I’ve had some telling glimpses over the years of how politics and diplomacy really work. There was the time years ago when I sat in a U.S. ambassador’s office in Bolivia and listened to him brazenly giving orders to the country’s interior minister.
Or when I watched how an American official tried to cajole the president of Honduras into a military dispute with Nicaragua.
And the time when I was told that a top U.S. official was traveling to Mexico City to observe Mexico’s drug interdiction program.
“What drug interdiction program?” a confused Mexican government spokesman asked me. I had gotten advance warning of the visit. “We don’t have a drug interdiction program.”
Five minutes later, the same Mexican spokesman called me back and said — without a trace of irony — that I was invited to attend a meeting between U.S. and Mexican officials who would be discussing Mexico’s “drug interdiction program.” It had somehow materialized.
Those anecdotes are the product of the last century, but I was reminded this week that things haven’t changed much.
The U.S. government arrogantly figures that the governments of other countries can meet the imposed values that the United States expects. One can respect the people of Mexico and honor that country’s heritage and sense of pride, but still say: The Mexican government is over-gunned by drug dealers and will not be able to stop the violence and out-of-bounds profits earned by the narcotics trade.
For some sense of the absurdity of the fight, have a look at the New York Times story about Mexican prisons, headlined: War Without Borders: Mexico’s Drug Traffickers Continue Trade in Prison
The cycle of violence and death waxes and wanes, but the reality hasn’t changed for decades; there is too much money in drug dealing to stop the industry. Drug cartels practically own the Mexican prisons where they are held. Plagued by corruption, drug producing nations have been unable over the years to control the production and flow of illegal narcotics.
Mexican President Felipe Calderon won praise from President Obama this week during the annual North American summit in Mexico:
We will work to make sure Mexico has the support it needs to dismantle and defeat the cartels. And the United States will also meet its responsibilities by continuing our efforts to reduce the demand for drugs and continuing to strengthening the security of our shared border — not only to protect the American people, but to stem the illegal southbound flow of American guns and cash that helps fuel this extraordinary violence.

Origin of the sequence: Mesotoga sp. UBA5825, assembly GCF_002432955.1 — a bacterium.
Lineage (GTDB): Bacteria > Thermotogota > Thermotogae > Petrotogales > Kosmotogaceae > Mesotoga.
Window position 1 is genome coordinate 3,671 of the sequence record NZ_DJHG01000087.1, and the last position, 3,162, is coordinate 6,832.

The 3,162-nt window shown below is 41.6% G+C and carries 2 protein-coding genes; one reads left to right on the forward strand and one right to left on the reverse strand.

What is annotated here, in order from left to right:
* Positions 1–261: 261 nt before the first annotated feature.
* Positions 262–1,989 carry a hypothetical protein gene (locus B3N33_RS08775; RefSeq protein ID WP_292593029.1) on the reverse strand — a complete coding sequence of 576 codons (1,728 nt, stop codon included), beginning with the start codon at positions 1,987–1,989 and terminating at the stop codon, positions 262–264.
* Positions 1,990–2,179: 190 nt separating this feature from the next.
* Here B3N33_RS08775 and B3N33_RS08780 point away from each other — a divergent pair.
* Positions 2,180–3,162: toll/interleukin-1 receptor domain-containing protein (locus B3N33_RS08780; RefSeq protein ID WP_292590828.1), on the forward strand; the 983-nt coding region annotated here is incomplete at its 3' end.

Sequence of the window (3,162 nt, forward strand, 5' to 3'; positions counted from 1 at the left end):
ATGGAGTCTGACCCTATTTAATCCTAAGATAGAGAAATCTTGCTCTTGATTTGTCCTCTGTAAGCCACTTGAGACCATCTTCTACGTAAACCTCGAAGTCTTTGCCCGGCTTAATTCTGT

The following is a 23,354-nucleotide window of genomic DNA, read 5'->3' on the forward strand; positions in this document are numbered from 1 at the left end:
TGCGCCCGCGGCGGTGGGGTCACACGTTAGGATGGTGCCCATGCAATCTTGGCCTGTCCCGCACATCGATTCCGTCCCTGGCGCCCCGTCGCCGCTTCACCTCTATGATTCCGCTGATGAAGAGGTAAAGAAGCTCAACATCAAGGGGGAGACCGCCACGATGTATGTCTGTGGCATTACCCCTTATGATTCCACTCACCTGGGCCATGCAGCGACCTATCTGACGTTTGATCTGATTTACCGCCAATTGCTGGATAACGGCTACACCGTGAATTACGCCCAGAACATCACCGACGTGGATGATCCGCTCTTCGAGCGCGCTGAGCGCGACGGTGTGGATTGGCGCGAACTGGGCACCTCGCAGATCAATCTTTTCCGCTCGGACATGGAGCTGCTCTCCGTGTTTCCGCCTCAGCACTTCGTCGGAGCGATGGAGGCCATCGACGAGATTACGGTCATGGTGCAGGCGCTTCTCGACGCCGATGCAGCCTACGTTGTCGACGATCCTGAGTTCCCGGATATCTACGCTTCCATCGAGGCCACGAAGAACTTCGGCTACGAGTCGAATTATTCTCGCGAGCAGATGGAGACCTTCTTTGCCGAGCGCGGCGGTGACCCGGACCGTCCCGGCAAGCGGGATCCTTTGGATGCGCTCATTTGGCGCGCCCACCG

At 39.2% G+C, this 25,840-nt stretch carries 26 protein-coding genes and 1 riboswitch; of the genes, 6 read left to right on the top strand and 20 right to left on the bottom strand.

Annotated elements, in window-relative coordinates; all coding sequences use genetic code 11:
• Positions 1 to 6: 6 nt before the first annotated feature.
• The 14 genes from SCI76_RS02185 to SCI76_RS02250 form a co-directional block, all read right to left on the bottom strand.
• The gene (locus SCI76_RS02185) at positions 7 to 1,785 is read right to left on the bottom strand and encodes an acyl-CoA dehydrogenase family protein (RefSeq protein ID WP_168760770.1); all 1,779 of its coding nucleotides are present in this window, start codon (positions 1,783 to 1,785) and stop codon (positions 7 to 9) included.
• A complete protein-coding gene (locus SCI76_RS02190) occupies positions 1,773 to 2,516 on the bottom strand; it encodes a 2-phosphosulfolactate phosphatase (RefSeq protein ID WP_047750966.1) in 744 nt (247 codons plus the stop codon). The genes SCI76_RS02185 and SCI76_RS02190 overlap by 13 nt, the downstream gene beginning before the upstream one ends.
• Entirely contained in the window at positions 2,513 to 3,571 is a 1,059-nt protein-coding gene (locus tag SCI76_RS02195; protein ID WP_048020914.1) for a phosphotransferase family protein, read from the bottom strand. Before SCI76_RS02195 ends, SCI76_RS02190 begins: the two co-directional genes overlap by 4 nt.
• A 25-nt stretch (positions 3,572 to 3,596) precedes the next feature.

I have to say that the words are mighty, but if history is a guide the U.S. Congress will do little if anything to halt the sale of guns southward. And the United States has not shown signs of augmenting Mexican security efforts to the degree needed. International money laundering of drug trafficking appears beyond control. I’d love to end up being surprised that I’m wrong.
A must-read to see the depths of the problem is an extensive report in the Washington Post by my old colleagues Steve Fainaru and Bill Booth.
This paragraph sums it up:
Beyond the reach of the U.S. and Mexican governments in their fight against drug traffickers is an intimate, complex world of communal violence and crippled institutions. At the center of the drug war is Michoacan, a rugged, rural state in the southwest where all forms of traditional authority — city hall, the military, police and even the Catholic Church — have been unable to protect the people against the assassinations, kidnappings and extortions associated with the narcotics trade.
The United States has acknowledged the obvious many times: that U.S. consumption of drugs is a driving part of the problem of the international narcotics trade. But no politician in the United States will seriously consider drug decriminalization, or broad social programs and education that will change the formula of drug consumption, or laws that — heaven forfend — would curtail gun sales.
The promises are all words, and nothing changes.
– Peter Eisner